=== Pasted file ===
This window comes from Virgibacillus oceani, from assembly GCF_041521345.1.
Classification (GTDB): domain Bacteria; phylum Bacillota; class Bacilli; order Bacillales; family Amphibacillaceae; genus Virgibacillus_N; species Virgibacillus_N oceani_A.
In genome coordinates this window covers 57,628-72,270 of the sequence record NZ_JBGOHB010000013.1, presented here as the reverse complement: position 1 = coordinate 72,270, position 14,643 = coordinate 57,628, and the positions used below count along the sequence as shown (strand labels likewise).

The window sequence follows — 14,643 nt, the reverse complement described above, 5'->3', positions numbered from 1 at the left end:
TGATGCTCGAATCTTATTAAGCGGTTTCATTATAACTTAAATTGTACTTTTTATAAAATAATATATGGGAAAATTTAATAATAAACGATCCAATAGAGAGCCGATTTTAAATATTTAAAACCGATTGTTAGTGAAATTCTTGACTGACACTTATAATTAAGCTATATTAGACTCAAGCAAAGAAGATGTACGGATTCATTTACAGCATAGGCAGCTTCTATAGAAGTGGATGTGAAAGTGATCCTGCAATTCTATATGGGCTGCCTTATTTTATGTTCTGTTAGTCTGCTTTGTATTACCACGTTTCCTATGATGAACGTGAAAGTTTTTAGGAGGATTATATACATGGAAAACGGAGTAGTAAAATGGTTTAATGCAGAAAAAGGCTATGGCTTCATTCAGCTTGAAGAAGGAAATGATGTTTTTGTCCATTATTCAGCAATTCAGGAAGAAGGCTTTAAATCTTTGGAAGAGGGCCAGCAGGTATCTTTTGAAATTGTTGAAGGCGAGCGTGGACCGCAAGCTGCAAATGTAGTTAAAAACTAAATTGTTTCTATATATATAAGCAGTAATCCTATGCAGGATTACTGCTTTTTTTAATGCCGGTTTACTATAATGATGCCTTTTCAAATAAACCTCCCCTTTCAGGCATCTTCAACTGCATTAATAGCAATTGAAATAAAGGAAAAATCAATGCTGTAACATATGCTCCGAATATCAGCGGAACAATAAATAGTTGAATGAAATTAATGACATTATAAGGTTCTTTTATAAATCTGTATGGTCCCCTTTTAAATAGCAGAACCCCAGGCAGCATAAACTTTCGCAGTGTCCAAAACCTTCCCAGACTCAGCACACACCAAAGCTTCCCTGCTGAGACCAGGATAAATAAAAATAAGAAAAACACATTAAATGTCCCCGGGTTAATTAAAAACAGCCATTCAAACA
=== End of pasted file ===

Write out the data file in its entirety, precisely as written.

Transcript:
This window comes from Virgibacillus oceani, from assembly GCF_041521345.1.
Classification (GTDB): domain Bacteria; phylum Bacillota; class Bacilli; order Bacillales; family Amphibacillaceae; genus Virgibacillus_N; species Virgibacillus_N oceani_A.
In genome coordinates this window covers 57,628-72,270 of the sequence record NZ_JBGOHB010000013.1, presented here as the reverse complement: position 1 = coordinate 72,270, position 14,643 = coordinate 57,628, and the positions used below count along the sequence as shown (strand labels likewise).

The window sequence follows — 14,643 nt, the reverse complement described above, 5'->3', positions numbered from 1 at the left end:
TGATGCTCGAATCTTATTAAGCGGTTTCATTATAACTTAAATTGTACTTTTTATAAAATAATATATGGGAAAATTTAATAATAAACGATCCAATAGAGAGCCGATTTTAAATATTTAAAACCGATTGTTAGTGAAATTCTTGACTGACACTTATAATTAAGCTATATTAGACTCAAGCAAAGAAGATGTACGGATTCATTTACAGCATAGGCAGCTTCTATAGAAGTGGATGTGAAAGTGATCCTGCAATTCTATATGGGCTGCCTTATTTTATGTTCTGTTAGTCTGCTTTGTATTACCACGTTTCCTATGATGAACGTGAAAGTTTTTAGGAGGATTATATACATGGAAAACGGAGTAGTAAAATGGTTTAATGCAGAAAAAGGCTATGGCTTCATTCAGCTTGAAGAAGGAAATGATGTTTTTGTCCATTATTCAGCAATTCAGGAAGAAGGCTTTAAATCTTTGGAAGAGGGCCAGCAGGTATCTTTTGAAATTGTTGAAGGCGAGCGTGGACCGCAAGCTGCAAATGTAGTTAAAAACTAAATTGTTTCTATATATATAAGCAGTAATCCTATGCAGGATTACTGCTTTTTTTAATGCCGGTTTACTATAATGATGCCTTTTCAAATAAACCTCCCCTTTCAGGCATCTTCAACTGCATTAATAGCAATTGAAATAAAGGAAAAATCAATGCTGTAACATATGCTCCGAATATCAGCGGAACAATAAATAGTTGAATGAAATTAATGACATTATAAGGTTCTTTTATAAATCTGTATGGTCCCCTTTTAAATAGCAGAACCCCAGGCAGCATAAACTTTCGCAGTGTCCAAAACCTTCCCAGACTCAGCACACACCAAAGCTTCCCTGCTGAGACCAGGATAAATAAAAATAAGAAAAACACATTAAATGTCCCCGGGTTAATTAAAAACAGCCATTCAAACA